Notice that I suggest know what is in your backpack, versus fix what is in your backpack. I don’t believe you can fix something if you are not in relationship, bounded by the obligations of marriage (admittedly, I’ve don’t have the experience of a lifelong companionship that did not have the formality of marriage. It’s hard for me to envision, however, though I am sure it happens, if rarely). I also believe in the grand scheme of things, that marriage is about healing through learning to put your needs and issues behind those of your spouse. For someone like me, that has been a lifelong work and if anything, has allowed me to become really good at apologizing…

How you do this? Well, that is a life-long work. For me, it’s been through therapy, painful mistakes, prayer, meditation, metacognition, and an over inquisitive mind that is fascinated with the cause and effect algorithms of the human psyche.

Regardless of how you travel this road, travel it. Get to know yourself. Know what is in your backpack and begin the work of healing with your spouse.

You Are Not Responsible For Their Happiness

My wife and I recently celebrated our twenty fifth wedding anniversary, and I’ve been giving thought lately to the lessons I’ve learned in our marriage. Many of them were hard fought lessons, further complicated by the fact that my parents weren’t necessarily the ideal role models. Married just over twenty years (that actually doesn’t tell the whole story and probably for another time but suffice to say it was the second of three marriages for my dad, each lasting over twenty years), they never imparted any particular wisdom to prepare us for a lifelong commitment together. Further, now that our three kids are entering adulthood and will hopefully be finding lifelong companions for themselves, I am feeling compelled to do what my parents did not–provide advice on how to prepare for a life in relationship.

As such, following are the key lessons I’ve gained along the way that have helped me in sustaining our marriage thus far:

You are NOT responsible for your spouse’s happiness

Of all the lessons that would have helped me early on, this is the one that would have saved us a lot of angst. There is so much to say here that I am not even sure where to begin. Perhaps with the moment it became painfully aware to me… It was about five years ago a number of things conspired to bring things to a boil for us:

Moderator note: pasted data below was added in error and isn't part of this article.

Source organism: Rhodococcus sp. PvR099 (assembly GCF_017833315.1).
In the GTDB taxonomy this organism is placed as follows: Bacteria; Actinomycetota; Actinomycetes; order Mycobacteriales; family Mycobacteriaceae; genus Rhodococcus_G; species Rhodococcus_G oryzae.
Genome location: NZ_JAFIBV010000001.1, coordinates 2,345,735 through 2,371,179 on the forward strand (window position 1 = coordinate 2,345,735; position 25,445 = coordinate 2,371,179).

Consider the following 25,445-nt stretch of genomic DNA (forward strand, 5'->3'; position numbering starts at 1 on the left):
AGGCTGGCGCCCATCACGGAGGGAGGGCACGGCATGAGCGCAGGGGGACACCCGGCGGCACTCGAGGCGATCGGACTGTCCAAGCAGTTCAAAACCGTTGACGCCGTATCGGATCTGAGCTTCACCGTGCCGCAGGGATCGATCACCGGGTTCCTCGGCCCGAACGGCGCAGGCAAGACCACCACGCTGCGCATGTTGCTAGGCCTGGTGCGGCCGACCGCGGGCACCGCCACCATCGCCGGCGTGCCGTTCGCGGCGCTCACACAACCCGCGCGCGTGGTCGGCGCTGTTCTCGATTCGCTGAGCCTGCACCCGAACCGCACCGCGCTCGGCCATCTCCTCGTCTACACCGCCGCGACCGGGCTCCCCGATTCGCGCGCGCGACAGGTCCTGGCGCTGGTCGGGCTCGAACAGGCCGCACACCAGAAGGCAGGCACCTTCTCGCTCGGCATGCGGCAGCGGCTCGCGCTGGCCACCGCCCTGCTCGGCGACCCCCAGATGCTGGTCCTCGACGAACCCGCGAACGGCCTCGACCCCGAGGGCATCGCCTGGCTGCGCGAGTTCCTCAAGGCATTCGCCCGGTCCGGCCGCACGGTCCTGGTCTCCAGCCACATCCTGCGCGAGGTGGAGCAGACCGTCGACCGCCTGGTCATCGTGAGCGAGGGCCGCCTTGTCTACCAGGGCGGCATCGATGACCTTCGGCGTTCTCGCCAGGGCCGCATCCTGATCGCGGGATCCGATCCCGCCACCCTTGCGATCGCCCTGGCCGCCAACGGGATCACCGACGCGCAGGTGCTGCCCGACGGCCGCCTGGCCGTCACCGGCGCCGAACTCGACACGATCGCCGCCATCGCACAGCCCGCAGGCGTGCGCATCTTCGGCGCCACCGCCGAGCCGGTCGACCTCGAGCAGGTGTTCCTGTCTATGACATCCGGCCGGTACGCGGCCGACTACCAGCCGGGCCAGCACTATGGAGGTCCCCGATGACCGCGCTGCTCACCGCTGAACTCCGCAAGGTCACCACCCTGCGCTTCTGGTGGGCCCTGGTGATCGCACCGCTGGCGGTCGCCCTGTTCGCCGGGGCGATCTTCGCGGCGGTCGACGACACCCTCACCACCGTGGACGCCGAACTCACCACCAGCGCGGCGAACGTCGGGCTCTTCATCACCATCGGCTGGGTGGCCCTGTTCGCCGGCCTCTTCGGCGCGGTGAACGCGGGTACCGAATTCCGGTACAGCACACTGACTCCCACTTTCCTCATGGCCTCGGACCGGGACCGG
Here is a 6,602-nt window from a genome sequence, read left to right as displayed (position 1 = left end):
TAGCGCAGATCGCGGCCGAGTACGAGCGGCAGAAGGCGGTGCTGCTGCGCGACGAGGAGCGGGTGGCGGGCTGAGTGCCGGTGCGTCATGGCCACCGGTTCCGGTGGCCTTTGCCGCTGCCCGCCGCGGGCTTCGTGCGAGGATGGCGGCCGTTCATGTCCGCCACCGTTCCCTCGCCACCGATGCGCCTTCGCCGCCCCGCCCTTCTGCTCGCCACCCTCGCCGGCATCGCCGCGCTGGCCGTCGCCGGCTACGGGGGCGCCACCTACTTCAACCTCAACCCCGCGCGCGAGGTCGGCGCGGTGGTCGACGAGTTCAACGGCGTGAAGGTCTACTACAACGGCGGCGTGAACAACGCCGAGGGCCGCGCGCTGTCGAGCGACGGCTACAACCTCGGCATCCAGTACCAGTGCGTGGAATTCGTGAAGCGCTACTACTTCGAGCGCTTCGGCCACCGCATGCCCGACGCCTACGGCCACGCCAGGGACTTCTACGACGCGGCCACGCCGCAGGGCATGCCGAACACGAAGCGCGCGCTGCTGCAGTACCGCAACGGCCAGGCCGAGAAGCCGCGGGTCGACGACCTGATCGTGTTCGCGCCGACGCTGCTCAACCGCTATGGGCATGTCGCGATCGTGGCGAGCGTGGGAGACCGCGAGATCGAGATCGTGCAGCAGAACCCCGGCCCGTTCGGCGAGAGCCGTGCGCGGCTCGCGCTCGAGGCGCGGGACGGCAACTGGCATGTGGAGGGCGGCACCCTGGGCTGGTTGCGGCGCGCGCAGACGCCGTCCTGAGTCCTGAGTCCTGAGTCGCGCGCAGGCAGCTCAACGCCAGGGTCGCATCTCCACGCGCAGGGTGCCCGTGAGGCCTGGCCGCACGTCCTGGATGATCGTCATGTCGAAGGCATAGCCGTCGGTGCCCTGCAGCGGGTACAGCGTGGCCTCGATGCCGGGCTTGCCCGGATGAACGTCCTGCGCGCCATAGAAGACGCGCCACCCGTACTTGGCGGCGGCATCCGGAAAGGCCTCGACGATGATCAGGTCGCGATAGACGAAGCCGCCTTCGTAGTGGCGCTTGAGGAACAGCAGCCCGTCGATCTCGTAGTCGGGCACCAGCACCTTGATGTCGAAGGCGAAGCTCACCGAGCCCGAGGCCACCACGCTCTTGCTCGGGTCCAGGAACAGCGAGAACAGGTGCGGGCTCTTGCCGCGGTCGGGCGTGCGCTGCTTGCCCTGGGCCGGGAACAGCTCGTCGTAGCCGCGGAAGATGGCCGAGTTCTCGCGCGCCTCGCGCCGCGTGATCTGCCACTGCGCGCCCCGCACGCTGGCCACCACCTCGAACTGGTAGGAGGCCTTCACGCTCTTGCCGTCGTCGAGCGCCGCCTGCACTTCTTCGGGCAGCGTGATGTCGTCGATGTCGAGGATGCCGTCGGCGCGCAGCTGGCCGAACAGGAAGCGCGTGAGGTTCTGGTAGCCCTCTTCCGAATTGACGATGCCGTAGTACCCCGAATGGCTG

1. The business I had started a couple of years prior was on life-support and the financial pressure it had created in our marriage was virtually unbearable. We were living off the equity in our home with no foreseeable change in the future. Further, I was the only income earner in the household.
  2. The menagerie of unfinished house building projects hit overload with my wife–especially after the latest equity loan was diverted from finishing the addition to paying for living expenses due to the aforementioned lack of business income.
  3. The impact of having lost my parents in 2002 was finally becoming apparent and I felt more alone than at any other time in my life.

I’m sure there were a few other things going on but they were not as central as these. At any rate, there was a clarifying moment while in marriage counseling when, after hearing my wife relate how many times I had promised her that things would get better, and after they never really turned out like I had assured they would, it became clear to me that the root of all this was my insecurity and need for her approval.

If, on the other hand, I had just simply believed that she would be happy and content to be with me as I was, accept me for who I was, it would have lifted an immense burden on our relationship. This was not her doing–it was mine. My own hyper-need for validation that created the space for over-compensation in the relationship. I realized at that moment in the therapist’s office that I could never, ever, achieve all that I had promised her because it was for all the wrong reasons.

It was what came next that was perhaps the most difficult thing I have ever said to my wife. “I am not responsible for your happiness.” Truth be told, I’m not sure that is verbatim of how it went down and I am certain she would have a different version. But that is how I remember it.

My mom used to remind me of the refrain, “when the student is ready, the teachers will appear.” Certainly in this case, it was true. Subsequent to this confession, the resonant messages began to appear, essentially communicating the same thing: happiness is an inside job. I am responsible for my happiness. You are responsible for yours. We can rejoice in the other’s acceptance of responsibility for our own, but we cannot adopt the other’s. And like many things I have learned, it comes down to letting go. In acknowledging that I don’t have control over most things that happen to me, let alone to someone else.

From this place of owning your happiness, and not someone else’s, and your spouse doing the same, you will focus on the important things from a much more grounded, and pragmatic place. Just the simple act of asking yourself, “why am I doing this?” allows for a different conversation. One that, between two people that love each other, leads to mutual and beneficial outcomes.